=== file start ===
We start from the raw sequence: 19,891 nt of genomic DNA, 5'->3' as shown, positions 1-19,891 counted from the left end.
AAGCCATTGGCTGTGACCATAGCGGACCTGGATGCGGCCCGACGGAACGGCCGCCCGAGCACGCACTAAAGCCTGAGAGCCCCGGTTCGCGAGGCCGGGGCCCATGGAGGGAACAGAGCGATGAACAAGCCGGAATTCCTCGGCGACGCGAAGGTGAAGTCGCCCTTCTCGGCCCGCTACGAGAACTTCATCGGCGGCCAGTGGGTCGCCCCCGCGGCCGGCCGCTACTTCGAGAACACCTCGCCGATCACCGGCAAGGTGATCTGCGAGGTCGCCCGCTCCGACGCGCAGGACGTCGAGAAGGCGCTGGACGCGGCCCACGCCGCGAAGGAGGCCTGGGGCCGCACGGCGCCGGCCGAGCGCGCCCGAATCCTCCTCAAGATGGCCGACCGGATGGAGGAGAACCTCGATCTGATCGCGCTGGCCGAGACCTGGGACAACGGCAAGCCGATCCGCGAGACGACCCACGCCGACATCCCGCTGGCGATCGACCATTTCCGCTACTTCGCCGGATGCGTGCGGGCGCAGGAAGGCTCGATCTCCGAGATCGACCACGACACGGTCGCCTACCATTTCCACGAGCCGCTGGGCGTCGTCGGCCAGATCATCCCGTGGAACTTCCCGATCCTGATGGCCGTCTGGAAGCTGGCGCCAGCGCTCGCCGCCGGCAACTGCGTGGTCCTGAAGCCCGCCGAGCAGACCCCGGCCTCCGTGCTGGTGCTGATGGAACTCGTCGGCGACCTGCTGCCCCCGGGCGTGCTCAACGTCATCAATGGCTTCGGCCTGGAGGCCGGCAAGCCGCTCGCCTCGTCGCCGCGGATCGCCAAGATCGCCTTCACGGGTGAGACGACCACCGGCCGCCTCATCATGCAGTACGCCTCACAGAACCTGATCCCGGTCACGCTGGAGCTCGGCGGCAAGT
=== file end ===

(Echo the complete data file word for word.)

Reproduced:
We start from the raw sequence: 19,891 nt of genomic DNA, 5'->3' as shown, positions 1-19,891 counted from the left end.
AAGCCATTGGCTGTGACCATAGCGGACCTGGATGCGGCCCGACGGAACGGCCGCCCGAGCACGCACTAAAGCCTGAGAGCCCCGGTTCGCGAGGCCGGGGCCCATGGAGGGAACAGAGCGATGAACAAGCCGGAATTCCTCGGCGACGCGAAGGTGAAGTCGCCCTTCTCGGCCCGCTACGAGAACTTCATCGGCGGCCAGTGGGTCGCCCCCGCGGCCGGCCGCTACTTCGAGAACACCTCGCCGATCACCGGCAAGGTGATCTGCGAGGTCGCCCGCTCCGACGCGCAGGACGTCGAGAAGGCGCTGGACGCGGCCCACGCCGCGAAGGAGGCCTGGGGCCGCACGGCGCCGGCCGAGCGCGCCCGAATCCTCCTCAAGATGGCCGACCGGATGGAGGAGAACCTCGATCTGATCGCGCTGGCCGAGACCTGGGACAACGGCAAGCCGATCCGCGAGACGACCCACGCCGACATCCCGCTGGCGATCGACCATTTCCGCTACTTCGCCGGATGCGTGCGGGCGCAGGAAGGCTCGATCTCCGAGATCGACCACGACACGGTCGCCTACCATTTCCACGAGCCGCTGGGCGTCGTCGGCCAGATCATCCCGTGGAACTTCCCGATCCTGATGGCCGTCTGGAAGCTGGCGCCAGCGCTCGCCGCCGGCAACTGCGTGGTCCTGAAGCCCGCCGAGCAGACCCCGGCCTCCGTGCTGGTGCTGATGGAACTCGTCGGCGACCTGCTGCCCCCGGGCGTGCTCAACGTCATCAATGGCTTCGGCCTGGAGGCCGGCAAGCCGCTCGCCTCGTCGCCGCGGATCGCCAAGATCGCCTTCACGGGTGAGACGACCACCGGCCGCCTCATCATGCAGTACGCCTCACAGAACCTGATCCCGGTCACGCTGGAGCTCGGCGGCAAGT